Civil War reenactment draws ire of Confederate heritage supporters

By Timothy Long

(Knight-Rider) Gaffney, S.C. — Civil War reenactments are commonplace throughout the South, but the recent reenactment held at the Cowpens Battlefield in Gaffney was different from those of yesteryear. While the sidelines of the mock battle were quite typically lined with onlookers waving Confederate flags, merchants hawking discredited anti-Semitic texts, and Honda generator survivalists warning the masses about the coming zombie race war, the individuals participating in the reenactment were decidedly atypical.

Some were white. Some were black. But all of them were gay. “Just because we’re men who love other men doesn’t mean we don’t want to honor the sacrifices of our forefathers,” says Gen. Niles Shandy, founder of the Gay Sons of the Confederacy (GSOC). “Who are the Sons of the Confederacy to say that we can’t honor these soldiers in any way we see fit?”

However, some members of the Sons of the Confederacy (SOC) believe that the Gay Sons are, in all actuality, dishonoring those very soldiers. “I’m not going to say that these men don’t have a right to show their support for the brave men who perished on the field of battle at places like Gettysburg, Fredericksburg, and Appomattox, but I think what they are doing here today is a disgrace,” says SOC member Dan Heusen. “Wearing leather chaps and G-strings is no way to honor the dead.”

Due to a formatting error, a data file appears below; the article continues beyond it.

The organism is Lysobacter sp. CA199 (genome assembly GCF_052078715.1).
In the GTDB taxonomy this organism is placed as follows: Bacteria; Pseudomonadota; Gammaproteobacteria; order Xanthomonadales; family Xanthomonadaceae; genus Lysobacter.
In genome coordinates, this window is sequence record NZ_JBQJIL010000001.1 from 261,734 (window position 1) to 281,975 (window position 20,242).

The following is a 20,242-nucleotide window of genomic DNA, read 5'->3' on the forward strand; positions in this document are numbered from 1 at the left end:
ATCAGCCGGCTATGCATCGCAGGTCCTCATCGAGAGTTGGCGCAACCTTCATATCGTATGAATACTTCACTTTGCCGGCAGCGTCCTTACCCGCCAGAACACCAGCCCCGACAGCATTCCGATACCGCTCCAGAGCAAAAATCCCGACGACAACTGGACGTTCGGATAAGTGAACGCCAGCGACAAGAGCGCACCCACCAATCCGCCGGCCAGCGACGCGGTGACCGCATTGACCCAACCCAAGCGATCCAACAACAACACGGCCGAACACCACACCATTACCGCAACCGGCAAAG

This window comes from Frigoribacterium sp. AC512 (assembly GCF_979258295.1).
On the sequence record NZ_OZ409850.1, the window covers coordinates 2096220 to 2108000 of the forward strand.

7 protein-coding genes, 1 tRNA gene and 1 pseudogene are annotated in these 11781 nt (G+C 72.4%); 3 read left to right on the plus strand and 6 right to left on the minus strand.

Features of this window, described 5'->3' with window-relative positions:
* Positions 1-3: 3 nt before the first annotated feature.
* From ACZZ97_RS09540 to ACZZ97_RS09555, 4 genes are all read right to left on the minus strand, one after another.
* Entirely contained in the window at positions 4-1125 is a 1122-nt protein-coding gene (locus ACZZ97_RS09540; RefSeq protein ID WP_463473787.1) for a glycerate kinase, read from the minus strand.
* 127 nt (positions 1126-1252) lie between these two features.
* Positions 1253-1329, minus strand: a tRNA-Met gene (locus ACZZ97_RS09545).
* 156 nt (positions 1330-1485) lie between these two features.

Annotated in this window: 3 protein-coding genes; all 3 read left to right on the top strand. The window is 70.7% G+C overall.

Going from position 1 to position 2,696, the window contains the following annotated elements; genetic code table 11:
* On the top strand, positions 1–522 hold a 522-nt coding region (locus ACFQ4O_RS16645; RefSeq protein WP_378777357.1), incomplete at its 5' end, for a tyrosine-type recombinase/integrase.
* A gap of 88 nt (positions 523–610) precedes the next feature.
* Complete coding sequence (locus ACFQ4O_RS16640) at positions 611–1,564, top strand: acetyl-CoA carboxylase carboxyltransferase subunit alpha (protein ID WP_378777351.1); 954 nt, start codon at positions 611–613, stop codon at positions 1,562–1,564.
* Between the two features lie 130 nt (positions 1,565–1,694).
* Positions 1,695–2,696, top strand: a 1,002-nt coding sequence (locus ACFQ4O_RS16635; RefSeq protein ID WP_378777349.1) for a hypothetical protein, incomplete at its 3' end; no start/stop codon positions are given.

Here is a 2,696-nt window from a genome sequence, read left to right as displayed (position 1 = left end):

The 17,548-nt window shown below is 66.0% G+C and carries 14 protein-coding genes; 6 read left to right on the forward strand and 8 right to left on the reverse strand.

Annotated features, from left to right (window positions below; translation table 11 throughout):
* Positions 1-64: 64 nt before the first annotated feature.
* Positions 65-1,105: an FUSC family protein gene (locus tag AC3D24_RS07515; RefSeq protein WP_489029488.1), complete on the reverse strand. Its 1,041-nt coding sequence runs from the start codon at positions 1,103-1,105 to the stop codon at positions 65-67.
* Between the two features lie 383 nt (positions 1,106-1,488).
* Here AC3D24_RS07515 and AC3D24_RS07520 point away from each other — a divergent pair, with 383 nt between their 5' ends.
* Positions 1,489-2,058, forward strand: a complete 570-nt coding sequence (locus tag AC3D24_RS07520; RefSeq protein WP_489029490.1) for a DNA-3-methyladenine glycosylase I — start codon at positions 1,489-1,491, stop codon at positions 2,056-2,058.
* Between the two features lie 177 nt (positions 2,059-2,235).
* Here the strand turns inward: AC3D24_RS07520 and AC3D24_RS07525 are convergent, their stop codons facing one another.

He adds, “Nathan Bedford Forrest wouldn’t put up with this monkey business and we shouldn’t either.”

Not true, says GSOC member Sasha Sparkle. “My ancestors died on this very battlefield, and if I want to pay my respects, then I have every right, as an American, to do that.” Sparkle, who refused to reveal her real name, adds, “And if I choose to sheath my saber in a lace scabbard, so be it.”

But not only did Sparkle brandish such frilly accoutrements, she also wore a green evening gown straight out of the Old South. “It’s no secret,” she says, “but I’ve always wanted to be Scarlett O’Hara. This was my chance. ”

She adds, “Thanks to my ancestors, I’m finally able to live out my dreams.

Other members of the GSOC also wore seemingly non-traditional uniforms, such as Randall Warring, clad only in a pair of Confederate-inspired bikini briefs. “It looks good doesn’t it?” Warring asks. “I always knew those afternoons doing needlepoint with grandma would pay off.”

Aside from the non-traditional garb of the GSOC, it was the event’s festive atmosphere — including loud music and alcoholic beverages — that drew the ire of the crowd. “They’ve taken what is supposed to be a solemn occasion, and they’ve turned it into a disco,” says Mary Beth Masterson, pointing back at the tower of speakers emitting a continuous thump, thump, thump. “Listen to that racket. You can feel it in your bones. General Lee is surely rolling over in his grave.”

Although the men and women of the GSOC were subjected to threats and catcalls from the protesters, violence did not break out due, in large part, to the efforts of the event’s coordinator and a private security team whose numbers reached an estimated 127 people.

“Yeah, I think it went off better than expected,” says Wyatt Duvall, president of Diversified Solutions, Inc. “We knew the event was going to pull in some protestors and things could get ugly fast. But, damn, if this isn’t the loveliest gathering of larpers ever.”

Duvall says that approximately $35,000 was raised for homeless gay teens, through ticket sales and live webcam access. “The men and women of Diversified Solutions, Inc., do whatever we can, however small, to help our fellow man,” Duvall says. “And if it means throwing a party in honor of those who fought to preserve slavery, so be it.”